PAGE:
3.04.2019

Disabusing the 97% claim




Fact Checking The Claim Of 97% Consensus On Anthropogenic Climate Change

Excerpt:

The 97% figure has been disputed and vigorously defended, with emotional arguments and counterarguments published in a number of papers. Although the degree of consensus is only one of several arguments for anthropogenic climate change – the statements of professional societies and evidence presented in reports from the Intergovernmental Panel on Climate Change are others – there is data to suggest that support is lower. In this post, I attempt to determine whether the 97% consensus is fact or fiction.

The 97% number was popularized by two articles, the first by Naomi Oreskes, now Professor of Science History and Affiliated Professor of Earth and Planetary Sciences at Harvard University, and the second by a group of authors led by John Cook, the Climate Communication Fellow for the Global Change Institute at The University of Queensland. Both papers were based on analyses of earlier publications. Other analyses and surveys arrive at different, often lower, numbers depending in part on how support for the concept was defined and on the population surveyed.

This public discussion was started by Oreskes’ brief 2004 article, which included an analysis of 928 papers containing the keywords “global climate change.” The article says “none of the papers disagreed with the consensus position” of anthropogenic global warming. Although this article makes no claim to a specific number, it is routinely described as indicating 100% agreement and used as support for the 97% figure.

In a 2007 book chapter, Oreskes infers that the lack of expressed dissent “demonstrates that any remaining professional dissent is now exceedingly minor.” The chapter revealed that there were about 235 papers in the 2004 article, or 25%, that endorsed the position. An additional 50% were interpreted to have implicitly endorsed, primarily on the basis that they discussed evaluation of impacts. Authors addressing impacts might believe that the Earth is warming without believing it is anthropogenic. In the article, Oreskes said some authors she counted "might believe that current climate change is natural." It is impossible to tell from this analysis how many actually believed it. On that basis, I find that this study does not support the 97% number.

The most influential and most debated article was the 2013 paper by Cook, et al., which popularized the 97% figure. The authors used methodology similar to Oreskes but based their analysis on abstracts rather than full content. I do not intend to reopen the debate over this paper. Instead, let’s consider it along with some of the numerous other surveys available.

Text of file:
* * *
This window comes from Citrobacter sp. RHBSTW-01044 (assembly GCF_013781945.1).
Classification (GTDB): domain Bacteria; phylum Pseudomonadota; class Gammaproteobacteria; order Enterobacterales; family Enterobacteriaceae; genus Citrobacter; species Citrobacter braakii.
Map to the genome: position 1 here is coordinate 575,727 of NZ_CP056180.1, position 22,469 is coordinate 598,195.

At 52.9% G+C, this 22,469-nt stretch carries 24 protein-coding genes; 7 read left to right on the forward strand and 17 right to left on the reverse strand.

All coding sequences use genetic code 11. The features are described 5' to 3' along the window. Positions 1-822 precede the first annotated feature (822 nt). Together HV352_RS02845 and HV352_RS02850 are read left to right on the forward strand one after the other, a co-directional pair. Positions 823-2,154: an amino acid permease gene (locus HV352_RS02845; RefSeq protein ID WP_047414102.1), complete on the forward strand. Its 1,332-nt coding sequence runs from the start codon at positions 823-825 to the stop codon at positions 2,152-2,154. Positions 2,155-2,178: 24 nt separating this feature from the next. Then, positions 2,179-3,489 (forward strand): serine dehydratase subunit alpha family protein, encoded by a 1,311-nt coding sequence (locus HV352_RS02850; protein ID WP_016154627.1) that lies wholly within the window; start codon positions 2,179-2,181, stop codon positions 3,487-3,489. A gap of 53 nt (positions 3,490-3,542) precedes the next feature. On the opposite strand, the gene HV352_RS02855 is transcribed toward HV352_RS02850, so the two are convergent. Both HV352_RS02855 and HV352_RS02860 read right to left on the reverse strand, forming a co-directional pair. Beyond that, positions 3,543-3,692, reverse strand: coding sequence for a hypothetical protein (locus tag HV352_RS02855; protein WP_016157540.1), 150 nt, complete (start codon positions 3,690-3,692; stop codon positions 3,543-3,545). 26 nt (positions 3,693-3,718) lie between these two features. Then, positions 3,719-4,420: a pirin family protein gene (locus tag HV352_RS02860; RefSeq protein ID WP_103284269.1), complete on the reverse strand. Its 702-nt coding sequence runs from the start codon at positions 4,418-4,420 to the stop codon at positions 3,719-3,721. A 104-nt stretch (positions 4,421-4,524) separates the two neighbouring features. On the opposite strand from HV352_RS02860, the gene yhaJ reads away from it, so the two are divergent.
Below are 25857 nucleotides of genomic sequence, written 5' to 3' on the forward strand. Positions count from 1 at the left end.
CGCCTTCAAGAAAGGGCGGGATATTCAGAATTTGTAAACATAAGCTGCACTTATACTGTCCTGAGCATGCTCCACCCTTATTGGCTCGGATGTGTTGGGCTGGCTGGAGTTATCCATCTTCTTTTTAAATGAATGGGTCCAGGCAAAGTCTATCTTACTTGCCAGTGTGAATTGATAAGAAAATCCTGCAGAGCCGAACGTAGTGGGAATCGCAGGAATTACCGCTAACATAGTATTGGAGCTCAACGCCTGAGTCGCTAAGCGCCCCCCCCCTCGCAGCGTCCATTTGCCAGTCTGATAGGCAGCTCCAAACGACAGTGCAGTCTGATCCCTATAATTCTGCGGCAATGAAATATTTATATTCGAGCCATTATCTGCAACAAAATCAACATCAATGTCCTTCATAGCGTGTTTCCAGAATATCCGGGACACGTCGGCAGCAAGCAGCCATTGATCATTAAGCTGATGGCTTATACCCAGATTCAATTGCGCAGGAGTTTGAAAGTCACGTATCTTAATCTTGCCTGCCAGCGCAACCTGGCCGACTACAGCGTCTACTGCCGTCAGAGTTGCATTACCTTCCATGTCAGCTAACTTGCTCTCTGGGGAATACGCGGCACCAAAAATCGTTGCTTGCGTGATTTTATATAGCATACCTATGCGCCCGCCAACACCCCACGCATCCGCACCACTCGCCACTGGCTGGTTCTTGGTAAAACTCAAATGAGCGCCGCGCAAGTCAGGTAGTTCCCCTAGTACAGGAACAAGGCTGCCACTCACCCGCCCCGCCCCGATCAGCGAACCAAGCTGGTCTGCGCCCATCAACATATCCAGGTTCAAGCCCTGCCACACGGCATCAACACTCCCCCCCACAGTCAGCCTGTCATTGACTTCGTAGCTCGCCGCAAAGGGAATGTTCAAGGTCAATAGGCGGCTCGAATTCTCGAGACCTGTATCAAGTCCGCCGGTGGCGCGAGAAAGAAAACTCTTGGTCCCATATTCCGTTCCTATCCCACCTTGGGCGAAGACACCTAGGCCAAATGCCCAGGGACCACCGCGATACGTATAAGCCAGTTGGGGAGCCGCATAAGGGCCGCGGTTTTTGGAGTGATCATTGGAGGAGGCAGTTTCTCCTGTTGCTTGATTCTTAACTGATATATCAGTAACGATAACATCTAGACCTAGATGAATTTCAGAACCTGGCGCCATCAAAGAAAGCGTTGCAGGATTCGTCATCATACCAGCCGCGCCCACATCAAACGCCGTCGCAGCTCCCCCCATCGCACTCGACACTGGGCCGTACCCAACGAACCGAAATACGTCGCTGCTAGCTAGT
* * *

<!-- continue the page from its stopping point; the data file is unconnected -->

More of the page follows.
Reviews of published surveys were published in 2016 by Cook and his collaborators and by Richard S. J. Tol, Professor of Economics at the University of Sussex. The 2016 Cook paper, which reviews 14 published analyses and includes among its authors Oreskes and several authors of the papers shown in the chart below, concludes that the scientific consensus “is robust, with a range of 90%–100% depending on the exact question, timing and sampling methodology.” The chart shows the post-2000 opinions summarized in Table 1 of the paper. Dates given are those of the survey, not the publication date. I’ve added a 2016 survey of meteorologists from George Mason University and omitted the Oreskes article.

... Despite the difficulty in defining a precise number and the opinion that the exact number is not important, 97% continues to be widely publicized and defended. One might ask why 97% is important. Perhaps it’s because 97% has marketing value. It sounds precise and says that only 3% disagree. By implication, that small number who disagree must be out of the mainstream: cranks, chronic naysayers, or shills of the fossil fuel industry. They are frequently described as a “tiny minority.” It’s not as easy to discount dissenters if the number is 10 or 15 percent.

Comment: It's repeated so much ...

From 1989:



1 comment:

  1. My take is that a century ago, probably 97% of scientists believed in the luminiferous aether, and took Mickelson seriously when he, at the opening of the U. of Chicago's Ryerson Physics laboratory, said that future discoveries would be in the fifth decimal place. A little bit earlier, similar majorities believed in caloric as the mechanism of heat, and a few centuries earlier, all the smart people save Newton believed in Aristotelian physics.

    Really, it's just an appeal to authority fallacy that proves nothing but that those making it are unwilling, or unable, to make a real argument. Now that's a nice little confession on their part.

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